Mike Hurley holds lit fireworks on his Belfast property Jan. 20 celebrating President Joe Biden’s inauguration. YouTube video screenshot

BELFAST — City Councilor Mike Hurley appears to flout a Belfast ordinance that prohibits fireworks from being used in the city in a Jan. 20 YouTube video titled “2017 to 2020 Die Hard Celebration of Vanquishing Ex President.”

It was in celebration of President Joe Biden’s inauguration that day, he said. He is heard in the video saying “2017, 2018, 2019, 2020, Yippee-ki-yay Motha.”

The video was posted on Facebook group Our Town, Belfast Maine, where several people complained about the councilor, along with his conduct in political arguments with people on his Facebook page, You Know You Love Belfast If… .

Belfast resident Kelli Bucklin said she called the councilor about the video, but he dismissed her. Hurley said he has not received any complaints outside of Facebook about lighting fireworks.

He acknowledged in conversation with The Republican Journal that people complaining about his disregard for the ordinance, which he thinks he voted against in 2012, have a “very small” point, but downplayed their accusations. People have set off fireworks in Belfast often since the city passed the ordinance banning them, he said.

He said many people he’s talked to about it think it is funny, but admitted that it is not funny when councilors do not adhere to the city’s laws. “Is it funny when a city councilor doesn’t follow a local ordinance? Probably not, but I get why they think it’s funny,” he said.


Bucklin said he has a history of bullying people who do not agree with him and accused him of thinking that he is above the law. “Mike has had a long history in Belfast as being kind of abusive to people,” she said.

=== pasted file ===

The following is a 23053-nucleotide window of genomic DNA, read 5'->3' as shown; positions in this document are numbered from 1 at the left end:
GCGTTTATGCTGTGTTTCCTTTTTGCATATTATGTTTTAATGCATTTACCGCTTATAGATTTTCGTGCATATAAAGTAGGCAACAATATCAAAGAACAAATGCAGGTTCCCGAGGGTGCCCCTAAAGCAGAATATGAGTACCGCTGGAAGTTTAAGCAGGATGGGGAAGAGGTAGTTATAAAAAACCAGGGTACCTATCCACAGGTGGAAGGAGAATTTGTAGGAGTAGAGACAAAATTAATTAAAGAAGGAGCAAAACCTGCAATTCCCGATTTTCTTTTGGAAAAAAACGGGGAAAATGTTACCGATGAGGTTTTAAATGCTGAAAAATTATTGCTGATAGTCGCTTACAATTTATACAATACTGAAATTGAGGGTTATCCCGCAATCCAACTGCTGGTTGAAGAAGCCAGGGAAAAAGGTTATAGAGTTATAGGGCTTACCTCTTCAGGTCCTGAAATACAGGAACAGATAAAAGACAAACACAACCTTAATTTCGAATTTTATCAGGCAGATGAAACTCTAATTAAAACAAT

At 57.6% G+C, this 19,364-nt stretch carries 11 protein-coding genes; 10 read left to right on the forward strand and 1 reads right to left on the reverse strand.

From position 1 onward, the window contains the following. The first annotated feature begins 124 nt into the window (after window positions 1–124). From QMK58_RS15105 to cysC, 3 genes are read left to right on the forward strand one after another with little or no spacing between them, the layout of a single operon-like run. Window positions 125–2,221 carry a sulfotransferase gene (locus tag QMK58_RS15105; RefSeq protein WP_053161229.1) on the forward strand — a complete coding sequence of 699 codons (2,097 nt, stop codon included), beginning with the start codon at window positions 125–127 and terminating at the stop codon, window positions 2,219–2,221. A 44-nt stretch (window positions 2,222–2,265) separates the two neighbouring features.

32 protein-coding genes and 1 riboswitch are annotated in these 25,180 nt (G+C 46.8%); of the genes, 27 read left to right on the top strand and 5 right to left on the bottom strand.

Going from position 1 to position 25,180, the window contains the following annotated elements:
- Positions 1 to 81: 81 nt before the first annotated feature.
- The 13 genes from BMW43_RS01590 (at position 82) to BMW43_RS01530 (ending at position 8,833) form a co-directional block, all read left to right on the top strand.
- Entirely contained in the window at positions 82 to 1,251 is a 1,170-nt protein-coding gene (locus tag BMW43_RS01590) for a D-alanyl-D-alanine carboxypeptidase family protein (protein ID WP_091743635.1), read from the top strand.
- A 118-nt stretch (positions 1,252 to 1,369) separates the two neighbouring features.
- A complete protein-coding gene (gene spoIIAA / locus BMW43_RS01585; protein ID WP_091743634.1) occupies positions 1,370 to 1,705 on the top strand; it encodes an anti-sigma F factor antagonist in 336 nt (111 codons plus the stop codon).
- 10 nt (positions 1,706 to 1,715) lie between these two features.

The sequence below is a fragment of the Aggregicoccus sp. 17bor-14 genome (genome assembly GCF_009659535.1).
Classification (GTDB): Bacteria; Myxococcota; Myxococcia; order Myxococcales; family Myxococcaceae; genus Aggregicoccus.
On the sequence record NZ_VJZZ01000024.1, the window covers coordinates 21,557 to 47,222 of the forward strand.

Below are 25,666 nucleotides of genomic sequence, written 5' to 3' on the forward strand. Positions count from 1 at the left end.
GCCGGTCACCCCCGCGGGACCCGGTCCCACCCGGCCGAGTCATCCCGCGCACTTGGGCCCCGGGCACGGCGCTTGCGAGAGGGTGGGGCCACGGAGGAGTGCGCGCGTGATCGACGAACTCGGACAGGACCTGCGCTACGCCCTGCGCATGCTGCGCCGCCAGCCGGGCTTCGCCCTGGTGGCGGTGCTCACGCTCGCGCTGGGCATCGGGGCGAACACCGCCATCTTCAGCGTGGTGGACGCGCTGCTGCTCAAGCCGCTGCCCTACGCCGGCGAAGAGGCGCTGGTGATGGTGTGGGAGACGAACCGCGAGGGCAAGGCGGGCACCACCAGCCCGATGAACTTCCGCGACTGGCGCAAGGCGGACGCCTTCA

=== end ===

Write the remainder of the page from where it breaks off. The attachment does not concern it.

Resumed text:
The police did not come to his house about a noise complaint after the event, he said. Bucklin said there have been multiple complaints to the Belfast Police Department about Hurley’s setting off the fireworks. Chief Gerry Lincoln was not immediately available for comment.

Hurley said some of the people complaining about the video on Facebook are people with whom he has had previous debates on the social media network. He does not plan to shoot off fireworks again.

He thinks the behavior of the people who gather on Resistance Corner every Sunday to protest shutdowns because of the coronavirus carrying signs with expletives on them is more offensive than his own.

Mayor Eric Sanders has not watched the video, so he declined to comment specifically regarding Hurley’s conduct, but said he does not condone any behavior that violates city ordinances.

Nobody has called him to complain about the video, he said. He thinks this situation is a good reason why the council should establish a social media policy for councilors and some city staff. Discussions of a policy keep popping up, but so far it has gone nowhere.


“I’m an advocate, have always been an advocate, will continue to be an advocate for the city of Belfast to install a social media policy that would include specifically for the council and myself,” he said. “I’ve long been an advocate for the council to pick up and install a social media policy.

“So, when you don’t have a social media policy, or support for one, these kind of things can occur. Common sense.”

Sanders said the video will probably be discussed at the next City Council meeting, when there is an item on the agenda to discuss free speech and civility.

“This one is not council-oriented, it’s Mike Hurley-oriented, it would seem to me, the complaints,” he said. “Now does that mean it’ll come to the council? I don’t know, we’ll see.”

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